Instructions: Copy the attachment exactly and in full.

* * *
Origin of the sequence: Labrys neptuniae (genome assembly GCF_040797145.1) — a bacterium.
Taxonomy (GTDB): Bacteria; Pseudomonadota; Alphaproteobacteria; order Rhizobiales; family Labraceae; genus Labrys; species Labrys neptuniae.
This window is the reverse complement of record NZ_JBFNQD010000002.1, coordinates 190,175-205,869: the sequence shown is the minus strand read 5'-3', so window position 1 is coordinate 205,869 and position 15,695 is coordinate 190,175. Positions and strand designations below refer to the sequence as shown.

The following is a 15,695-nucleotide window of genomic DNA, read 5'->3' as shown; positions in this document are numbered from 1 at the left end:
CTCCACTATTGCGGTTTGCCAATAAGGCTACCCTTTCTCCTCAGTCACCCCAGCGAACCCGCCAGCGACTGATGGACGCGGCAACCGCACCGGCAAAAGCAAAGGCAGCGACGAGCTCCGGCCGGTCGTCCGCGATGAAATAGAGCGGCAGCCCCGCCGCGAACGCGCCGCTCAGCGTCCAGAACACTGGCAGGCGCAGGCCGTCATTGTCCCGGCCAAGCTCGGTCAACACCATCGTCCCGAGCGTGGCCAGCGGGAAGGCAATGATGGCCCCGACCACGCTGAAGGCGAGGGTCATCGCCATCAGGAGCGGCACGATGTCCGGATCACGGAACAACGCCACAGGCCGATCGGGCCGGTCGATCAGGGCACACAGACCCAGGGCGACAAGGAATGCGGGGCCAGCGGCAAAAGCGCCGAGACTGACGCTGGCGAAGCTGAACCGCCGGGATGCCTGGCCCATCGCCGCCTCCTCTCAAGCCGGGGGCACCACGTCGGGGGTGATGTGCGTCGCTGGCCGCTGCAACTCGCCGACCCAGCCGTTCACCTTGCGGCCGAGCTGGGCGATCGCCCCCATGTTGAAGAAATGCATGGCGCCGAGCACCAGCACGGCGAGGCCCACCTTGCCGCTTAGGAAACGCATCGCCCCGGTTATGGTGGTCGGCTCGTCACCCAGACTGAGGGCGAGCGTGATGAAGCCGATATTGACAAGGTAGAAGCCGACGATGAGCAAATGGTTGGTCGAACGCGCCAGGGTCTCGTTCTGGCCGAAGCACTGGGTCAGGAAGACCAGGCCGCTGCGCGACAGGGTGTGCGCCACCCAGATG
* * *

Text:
Origin of the sequence: Labrys neptuniae (genome assembly GCF_040797145.1) — a bacterium.
Taxonomy (GTDB): Bacteria; Pseudomonadota; Alphaproteobacteria; order Rhizobiales; family Labraceae; genus Labrys; species Labrys neptuniae.
This window is the reverse complement of record NZ_JBFNQD010000002.1, coordinates 190,175-205,869: the sequence shown is the minus strand read 5'-3', so window position 1 is coordinate 205,869 and position 15,695 is coordinate 190,175. Positions and strand designations below refer to the sequence as shown.

The following is a 15,695-nucleotide window of genomic DNA, read 5'->3' as shown; positions in this document are numbered from 1 at the left end:
CTCCACTATTGCGGTTTGCCAATAAGGCTACCCTTTCTCCTCAGTCACCCCAGCGAACCCGCCAGCGACTGATGGACGCGGCAACCGCACCGGCAAAAGCAAAGGCAGCGACGAGCTCCGGCCGGTCGTCCGCGATGAAATAGAGCGGCAGCCCCGCCGCGAACGCGCCGCTCAGCGTCCAGAACACTGGCAGGCGCAGGCCGTCATTGTCCCGGCCAAGCTCGGTCAACACCATCGTCCCGAGCGTGGCCAGCGGGAAGGCAATGATGGCCCCGACCACGCTGAAGGCGAGGGTCATCGCCATCAGGAGCGGCACGATGTCCGGATCACGGAACAACGCCACAGGCCGATCGGGCCGGTCGATCAGGGCACACAGACCCAGGGCGACAAGGAATGCGGGGCCAGCGGCAAAAGCGCCGAGACTGACGCTGGCGAAGCTGAACCGCCGGGATGCCTGGCCCATCGCCGCCTCCTCTCAAGCCGGGGGCACCACGTCGGGGGTGATGTGCGTCGCTGGCCGCTGCAACTCGCCGACCCAGCCGTTCACCTTGCGGCCGAGCTGGGCGATCGCCCCCATGTTGAAGAAATGCATGGCGCCGAGCACCAGCACGGCGAGGCCCACCTTGCCGCTTAGGAAACGCATCGCCCCGGTTATGGTGGTCGGCTCGTCACCCAGACTGAGGGCGAGCGTGATGAAGCCGATATTGACAAGGTAGAAGCCGACGATGAGCAAATGGTTGGTCGAACGCGCCAGGGTCTCGTTCTGGCCGAAGCACTGGGTCAGGAAGACCAGGCCGCTGCGCGACAGGGTGTGCGCCACCCAGATG